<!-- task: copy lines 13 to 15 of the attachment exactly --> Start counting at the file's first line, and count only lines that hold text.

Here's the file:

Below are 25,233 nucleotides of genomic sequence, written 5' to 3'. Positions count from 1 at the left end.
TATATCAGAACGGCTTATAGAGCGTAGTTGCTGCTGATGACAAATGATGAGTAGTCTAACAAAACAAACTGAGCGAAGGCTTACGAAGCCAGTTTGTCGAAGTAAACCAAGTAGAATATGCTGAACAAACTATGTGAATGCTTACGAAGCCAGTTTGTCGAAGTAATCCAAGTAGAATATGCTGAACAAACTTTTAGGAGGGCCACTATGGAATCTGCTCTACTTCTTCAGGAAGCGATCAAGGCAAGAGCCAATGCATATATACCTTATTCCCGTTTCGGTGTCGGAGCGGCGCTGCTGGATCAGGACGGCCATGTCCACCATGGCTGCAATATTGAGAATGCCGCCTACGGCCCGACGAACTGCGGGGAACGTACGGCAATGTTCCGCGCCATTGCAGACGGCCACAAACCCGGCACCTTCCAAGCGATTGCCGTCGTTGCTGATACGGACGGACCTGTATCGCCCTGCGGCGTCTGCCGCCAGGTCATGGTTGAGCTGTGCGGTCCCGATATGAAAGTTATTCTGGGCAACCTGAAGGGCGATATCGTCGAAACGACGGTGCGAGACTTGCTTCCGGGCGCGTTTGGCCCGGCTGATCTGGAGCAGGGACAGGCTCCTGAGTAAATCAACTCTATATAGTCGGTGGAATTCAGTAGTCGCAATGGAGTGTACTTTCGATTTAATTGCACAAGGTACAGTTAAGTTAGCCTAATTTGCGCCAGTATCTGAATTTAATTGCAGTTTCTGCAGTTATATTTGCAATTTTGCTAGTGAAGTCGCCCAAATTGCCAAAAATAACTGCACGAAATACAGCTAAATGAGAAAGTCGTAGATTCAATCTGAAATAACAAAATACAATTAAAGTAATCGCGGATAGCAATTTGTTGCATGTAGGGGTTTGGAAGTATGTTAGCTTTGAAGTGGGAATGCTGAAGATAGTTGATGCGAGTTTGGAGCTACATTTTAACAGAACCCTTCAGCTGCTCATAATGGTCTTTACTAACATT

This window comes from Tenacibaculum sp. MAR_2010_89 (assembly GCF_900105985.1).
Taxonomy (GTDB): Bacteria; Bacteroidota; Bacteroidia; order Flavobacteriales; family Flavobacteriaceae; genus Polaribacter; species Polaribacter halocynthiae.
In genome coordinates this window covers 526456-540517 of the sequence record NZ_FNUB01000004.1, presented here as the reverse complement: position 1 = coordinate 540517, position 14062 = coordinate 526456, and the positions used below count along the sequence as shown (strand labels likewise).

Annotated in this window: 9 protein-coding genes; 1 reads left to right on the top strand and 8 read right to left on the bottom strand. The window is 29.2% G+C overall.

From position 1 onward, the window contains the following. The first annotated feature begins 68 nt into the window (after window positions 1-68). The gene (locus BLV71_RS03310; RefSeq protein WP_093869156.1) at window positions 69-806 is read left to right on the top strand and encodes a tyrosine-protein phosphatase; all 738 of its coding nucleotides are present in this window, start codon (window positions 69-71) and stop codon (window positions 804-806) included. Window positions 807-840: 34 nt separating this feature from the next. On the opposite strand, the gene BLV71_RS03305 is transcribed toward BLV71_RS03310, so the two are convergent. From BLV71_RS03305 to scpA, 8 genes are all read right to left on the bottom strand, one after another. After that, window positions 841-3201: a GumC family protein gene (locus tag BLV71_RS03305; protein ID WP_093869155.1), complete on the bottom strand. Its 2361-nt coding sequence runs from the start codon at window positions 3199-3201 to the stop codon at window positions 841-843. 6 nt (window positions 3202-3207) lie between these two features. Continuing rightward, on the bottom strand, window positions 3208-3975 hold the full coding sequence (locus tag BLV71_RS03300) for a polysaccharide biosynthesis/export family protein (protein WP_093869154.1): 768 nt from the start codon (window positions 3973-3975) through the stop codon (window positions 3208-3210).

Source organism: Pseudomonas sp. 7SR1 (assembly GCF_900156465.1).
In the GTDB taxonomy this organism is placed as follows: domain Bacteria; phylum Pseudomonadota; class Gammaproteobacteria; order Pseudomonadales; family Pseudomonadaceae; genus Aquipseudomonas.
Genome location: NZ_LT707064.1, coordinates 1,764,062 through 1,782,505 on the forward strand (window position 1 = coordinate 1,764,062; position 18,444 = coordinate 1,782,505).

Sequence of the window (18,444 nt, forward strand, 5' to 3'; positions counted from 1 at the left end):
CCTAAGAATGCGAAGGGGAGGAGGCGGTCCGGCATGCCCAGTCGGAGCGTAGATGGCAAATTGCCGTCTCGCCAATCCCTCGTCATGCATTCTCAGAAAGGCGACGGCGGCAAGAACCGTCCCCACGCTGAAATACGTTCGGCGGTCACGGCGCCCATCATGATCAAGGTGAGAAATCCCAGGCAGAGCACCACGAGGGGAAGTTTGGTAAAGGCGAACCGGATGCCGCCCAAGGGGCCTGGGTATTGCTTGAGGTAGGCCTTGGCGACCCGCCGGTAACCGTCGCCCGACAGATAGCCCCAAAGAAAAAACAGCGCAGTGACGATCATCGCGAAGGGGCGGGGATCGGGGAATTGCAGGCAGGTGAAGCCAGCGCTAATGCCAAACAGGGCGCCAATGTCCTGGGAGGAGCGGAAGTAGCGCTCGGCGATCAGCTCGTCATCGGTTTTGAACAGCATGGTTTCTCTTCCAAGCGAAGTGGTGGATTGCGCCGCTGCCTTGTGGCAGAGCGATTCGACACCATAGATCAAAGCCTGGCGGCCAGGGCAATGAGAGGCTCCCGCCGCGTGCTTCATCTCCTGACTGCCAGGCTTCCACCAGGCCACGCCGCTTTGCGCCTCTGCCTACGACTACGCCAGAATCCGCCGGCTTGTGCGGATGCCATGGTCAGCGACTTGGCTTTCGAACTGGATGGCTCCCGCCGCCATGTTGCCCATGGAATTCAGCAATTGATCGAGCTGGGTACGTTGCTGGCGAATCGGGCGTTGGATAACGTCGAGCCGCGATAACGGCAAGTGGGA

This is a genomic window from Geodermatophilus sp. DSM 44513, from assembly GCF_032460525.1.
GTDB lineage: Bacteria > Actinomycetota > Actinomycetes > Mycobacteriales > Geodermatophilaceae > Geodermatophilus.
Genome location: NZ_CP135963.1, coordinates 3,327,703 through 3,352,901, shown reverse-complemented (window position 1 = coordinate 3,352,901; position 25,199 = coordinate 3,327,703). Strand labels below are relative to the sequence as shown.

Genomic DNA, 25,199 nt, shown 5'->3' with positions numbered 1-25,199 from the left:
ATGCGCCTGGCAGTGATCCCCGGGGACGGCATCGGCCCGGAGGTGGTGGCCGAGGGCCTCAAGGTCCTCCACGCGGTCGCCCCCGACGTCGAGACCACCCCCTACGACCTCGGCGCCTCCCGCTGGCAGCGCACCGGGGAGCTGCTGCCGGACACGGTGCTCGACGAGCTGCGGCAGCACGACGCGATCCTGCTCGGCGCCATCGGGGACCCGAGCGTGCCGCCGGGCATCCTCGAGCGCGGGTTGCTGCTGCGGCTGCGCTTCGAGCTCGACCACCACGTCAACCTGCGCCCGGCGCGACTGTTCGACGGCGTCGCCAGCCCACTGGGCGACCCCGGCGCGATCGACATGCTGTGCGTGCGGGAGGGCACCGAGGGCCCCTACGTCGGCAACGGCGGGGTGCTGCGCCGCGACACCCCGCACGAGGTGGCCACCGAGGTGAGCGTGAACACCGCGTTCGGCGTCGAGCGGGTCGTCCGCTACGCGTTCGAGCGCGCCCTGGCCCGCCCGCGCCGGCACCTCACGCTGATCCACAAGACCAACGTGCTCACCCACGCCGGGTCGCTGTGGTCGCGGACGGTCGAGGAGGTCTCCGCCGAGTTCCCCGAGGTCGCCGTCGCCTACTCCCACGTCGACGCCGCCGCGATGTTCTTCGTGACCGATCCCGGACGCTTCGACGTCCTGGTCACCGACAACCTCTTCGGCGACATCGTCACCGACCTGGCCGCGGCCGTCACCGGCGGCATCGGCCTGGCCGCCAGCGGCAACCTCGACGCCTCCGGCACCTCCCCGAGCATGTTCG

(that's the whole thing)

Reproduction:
This is a genomic window from Geodermatophilus sp. DSM 44513, from assembly GCF_032460525.1.
GTDB lineage: Bacteria > Actinomycetota > Actinomycetes > Mycobacteriales > Geodermatophilaceae > Geodermatophilus.
Genome location: NZ_CP135963.1, coordinates 3,327,703 through 3,352,901, shown reverse-complemented (window position 1 = coordinate 3,352,901; position 25,199 = coordinate 3,327,703). Strand labels below are relative to the sequence as shown.